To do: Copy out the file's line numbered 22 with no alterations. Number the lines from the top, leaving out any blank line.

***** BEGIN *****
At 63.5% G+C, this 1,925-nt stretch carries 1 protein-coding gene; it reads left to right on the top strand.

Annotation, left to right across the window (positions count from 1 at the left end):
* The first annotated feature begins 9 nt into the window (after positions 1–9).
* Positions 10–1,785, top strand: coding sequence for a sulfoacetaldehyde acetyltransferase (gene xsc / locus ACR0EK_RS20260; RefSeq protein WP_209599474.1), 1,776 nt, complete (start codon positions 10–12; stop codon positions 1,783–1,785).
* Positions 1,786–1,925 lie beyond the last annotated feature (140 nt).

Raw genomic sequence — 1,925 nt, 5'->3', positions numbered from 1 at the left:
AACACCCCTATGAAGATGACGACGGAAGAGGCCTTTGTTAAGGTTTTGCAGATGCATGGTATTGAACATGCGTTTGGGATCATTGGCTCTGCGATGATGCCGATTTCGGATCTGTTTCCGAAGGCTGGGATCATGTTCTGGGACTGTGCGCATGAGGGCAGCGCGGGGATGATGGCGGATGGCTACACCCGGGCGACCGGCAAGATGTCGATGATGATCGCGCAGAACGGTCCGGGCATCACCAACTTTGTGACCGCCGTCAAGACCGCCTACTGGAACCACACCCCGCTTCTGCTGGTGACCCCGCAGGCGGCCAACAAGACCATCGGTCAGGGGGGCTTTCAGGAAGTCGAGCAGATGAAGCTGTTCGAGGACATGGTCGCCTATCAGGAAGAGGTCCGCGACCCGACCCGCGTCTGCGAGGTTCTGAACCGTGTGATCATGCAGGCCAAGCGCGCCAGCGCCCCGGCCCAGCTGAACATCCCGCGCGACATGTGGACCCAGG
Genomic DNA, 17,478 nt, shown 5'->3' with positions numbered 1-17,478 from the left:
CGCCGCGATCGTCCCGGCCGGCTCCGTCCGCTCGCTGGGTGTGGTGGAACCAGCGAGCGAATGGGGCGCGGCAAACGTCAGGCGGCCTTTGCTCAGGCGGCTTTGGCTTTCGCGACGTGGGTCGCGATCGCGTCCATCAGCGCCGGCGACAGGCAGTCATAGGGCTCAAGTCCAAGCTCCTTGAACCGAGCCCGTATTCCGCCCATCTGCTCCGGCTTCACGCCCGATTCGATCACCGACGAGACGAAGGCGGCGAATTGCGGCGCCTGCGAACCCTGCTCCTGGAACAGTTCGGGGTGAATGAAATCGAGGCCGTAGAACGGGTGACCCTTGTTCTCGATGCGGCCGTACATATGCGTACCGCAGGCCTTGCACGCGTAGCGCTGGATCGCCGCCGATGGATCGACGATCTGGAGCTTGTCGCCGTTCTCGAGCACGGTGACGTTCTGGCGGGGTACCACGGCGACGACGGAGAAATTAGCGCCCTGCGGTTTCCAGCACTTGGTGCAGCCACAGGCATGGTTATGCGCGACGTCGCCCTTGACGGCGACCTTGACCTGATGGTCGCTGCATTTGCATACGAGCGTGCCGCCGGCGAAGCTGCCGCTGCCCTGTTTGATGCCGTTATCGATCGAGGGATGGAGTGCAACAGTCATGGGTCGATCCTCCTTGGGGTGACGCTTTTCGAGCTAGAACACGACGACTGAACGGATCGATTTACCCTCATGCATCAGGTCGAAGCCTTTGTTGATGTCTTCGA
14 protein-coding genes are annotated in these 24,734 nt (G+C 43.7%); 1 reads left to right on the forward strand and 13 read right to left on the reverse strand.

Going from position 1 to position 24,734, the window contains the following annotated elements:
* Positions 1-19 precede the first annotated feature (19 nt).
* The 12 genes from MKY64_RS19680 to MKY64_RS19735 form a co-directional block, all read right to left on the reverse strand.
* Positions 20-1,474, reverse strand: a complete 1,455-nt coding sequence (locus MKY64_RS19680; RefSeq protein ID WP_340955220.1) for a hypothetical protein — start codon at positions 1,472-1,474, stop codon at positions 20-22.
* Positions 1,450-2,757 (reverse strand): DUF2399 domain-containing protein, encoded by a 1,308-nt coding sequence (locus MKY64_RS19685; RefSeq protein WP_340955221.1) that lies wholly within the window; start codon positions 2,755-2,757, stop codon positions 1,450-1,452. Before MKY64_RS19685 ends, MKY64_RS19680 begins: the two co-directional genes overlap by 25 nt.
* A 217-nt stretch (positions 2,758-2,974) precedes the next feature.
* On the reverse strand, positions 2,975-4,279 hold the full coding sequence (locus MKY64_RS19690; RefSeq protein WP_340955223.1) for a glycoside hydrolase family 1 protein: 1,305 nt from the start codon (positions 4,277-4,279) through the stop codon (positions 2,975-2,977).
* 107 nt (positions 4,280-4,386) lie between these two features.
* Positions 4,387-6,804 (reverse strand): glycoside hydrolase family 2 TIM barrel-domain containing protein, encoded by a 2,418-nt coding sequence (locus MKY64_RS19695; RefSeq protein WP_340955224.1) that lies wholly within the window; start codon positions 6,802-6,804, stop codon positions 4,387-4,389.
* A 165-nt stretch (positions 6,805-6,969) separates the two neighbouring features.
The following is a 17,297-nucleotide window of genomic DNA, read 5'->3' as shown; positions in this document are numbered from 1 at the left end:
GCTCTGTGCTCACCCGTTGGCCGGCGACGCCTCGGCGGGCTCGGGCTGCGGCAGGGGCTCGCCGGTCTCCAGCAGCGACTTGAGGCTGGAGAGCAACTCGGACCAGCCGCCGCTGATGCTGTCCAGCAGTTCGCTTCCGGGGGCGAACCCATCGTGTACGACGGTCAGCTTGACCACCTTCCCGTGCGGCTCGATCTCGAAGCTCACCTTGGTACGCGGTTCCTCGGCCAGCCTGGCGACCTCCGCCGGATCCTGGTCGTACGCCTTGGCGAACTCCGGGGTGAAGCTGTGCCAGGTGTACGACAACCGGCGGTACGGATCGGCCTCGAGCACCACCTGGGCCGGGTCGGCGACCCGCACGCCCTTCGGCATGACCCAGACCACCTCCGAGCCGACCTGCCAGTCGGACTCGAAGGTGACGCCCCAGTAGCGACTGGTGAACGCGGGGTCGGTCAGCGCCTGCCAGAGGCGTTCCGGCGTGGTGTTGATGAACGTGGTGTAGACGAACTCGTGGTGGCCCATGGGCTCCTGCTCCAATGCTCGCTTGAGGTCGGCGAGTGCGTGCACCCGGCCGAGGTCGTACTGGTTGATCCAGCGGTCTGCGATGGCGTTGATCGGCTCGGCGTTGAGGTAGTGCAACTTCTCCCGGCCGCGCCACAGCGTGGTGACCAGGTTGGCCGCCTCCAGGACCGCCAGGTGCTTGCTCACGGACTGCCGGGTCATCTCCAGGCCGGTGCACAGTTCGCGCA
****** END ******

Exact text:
GCTCTGTGCTCACCCGTTGGCCGGCGACGCCTCGGCGGGCTCGGGCTGCGGCAGGGGCTCGCCGGTCTCCAGCAGCGACTTGAGGCTGGAGAGCAACTCGGACCAGCCGCCGCTGATGCTGTCCAGCAGTTCGCTTCCGGGGGCGAACCCATCGTGTACGACGGTCAGCTTGACCACCTTCCCGTGCGGCTCGATCTCGAAGCTCACCTTGGTACGCGGTTCCTCGGCCAGCCTGGCGACCTCCGCCGGATCCTGGTCGTACGCCTTGGCGAACTCCGGGGTGAAGCTGTGCCAGGTGTACGACAACCGGCGGTACGGATCGGCCTCGAGCACCACCTGGGCCGGGTCGGCGACCCGCACGCCCTTCGGCATGACCCAGACCACCTCCGAGCCGACCTGCCAGTCGGACTCGAAGGTGACGCCCCAGTAGCGACTGGTGAACGCGGGGTCGGTCAGCGCCTGCCAGAGGCGTTCCGGCGTGGTGTTGATGAACGTGGTGTAGACGAACTCGTGGTGGCCCATGGGCTCCTGCTCCAATGCTCGCTTGAGGTCGGCGAGTGCGTGCACCCGGCCGAGGTCGTACTGGTTGATCCAGCGGTCTGCGATGGCGTTGATCGGCTCGGCGTTGAGGTAGTGCAACTTCTCCCGGCCGCGCCACAGCGTGGTGACCAGGTTGGCCGCCTCCAGGACCGCCAGGTGCTTGCTCACGGACTGCCGGGTCATCTCCAGGCCGGTGCACAGTTCGCGCA